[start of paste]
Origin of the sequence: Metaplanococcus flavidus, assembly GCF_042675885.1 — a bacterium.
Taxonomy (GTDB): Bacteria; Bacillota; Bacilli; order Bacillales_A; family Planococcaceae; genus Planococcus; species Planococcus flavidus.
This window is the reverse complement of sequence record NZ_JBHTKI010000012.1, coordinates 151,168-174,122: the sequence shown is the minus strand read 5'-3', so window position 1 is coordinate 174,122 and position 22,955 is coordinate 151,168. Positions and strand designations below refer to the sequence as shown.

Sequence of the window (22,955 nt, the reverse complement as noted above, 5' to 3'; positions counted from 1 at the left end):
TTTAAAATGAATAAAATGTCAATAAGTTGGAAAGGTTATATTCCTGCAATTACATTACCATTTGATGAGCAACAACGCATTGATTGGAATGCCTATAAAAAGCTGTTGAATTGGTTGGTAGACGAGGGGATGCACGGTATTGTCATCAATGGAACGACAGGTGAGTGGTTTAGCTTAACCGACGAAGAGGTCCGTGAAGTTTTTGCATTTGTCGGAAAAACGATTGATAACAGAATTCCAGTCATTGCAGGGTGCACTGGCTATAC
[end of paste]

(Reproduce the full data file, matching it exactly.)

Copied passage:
Origin of the sequence: Metaplanococcus flavidus, assembly GCF_042675885.1 — a bacterium.
Taxonomy (GTDB): Bacteria; Bacillota; Bacilli; order Bacillales_A; family Planococcaceae; genus Planococcus; species Planococcus flavidus.
This window is the reverse complement of sequence record NZ_JBHTKI010000012.1, coordinates 151,168-174,122: the sequence shown is the minus strand read 5'-3', so window position 1 is coordinate 174,122 and position 22,955 is coordinate 151,168. Positions and strand designations below refer to the sequence as shown.

Sequence of the window (22,955 nt, the reverse complement as noted above, 5' to 3'; positions counted from 1 at the left end):
TTTAAAATGAATAAAATGTCAATAAGTTGGAAAGGTTATATTCCTGCAATTACATTACCATTTGATGAGCAACAACGCATTGATTGGAATGCCTATAAAAAGCTGTTGAATTGGTTGGTAGACGAGGGGATGCACGGTATTGTCATCAATGGAACGACAGGTGAGTGGTTTAGCTTAACCGACGAAGAGGTCCGTGAAGTTTTTGCATTTGTCGGAAAAACGATTGATAACAGAATTCCAGTCATTGCAGGGTGCACTGGCTATAC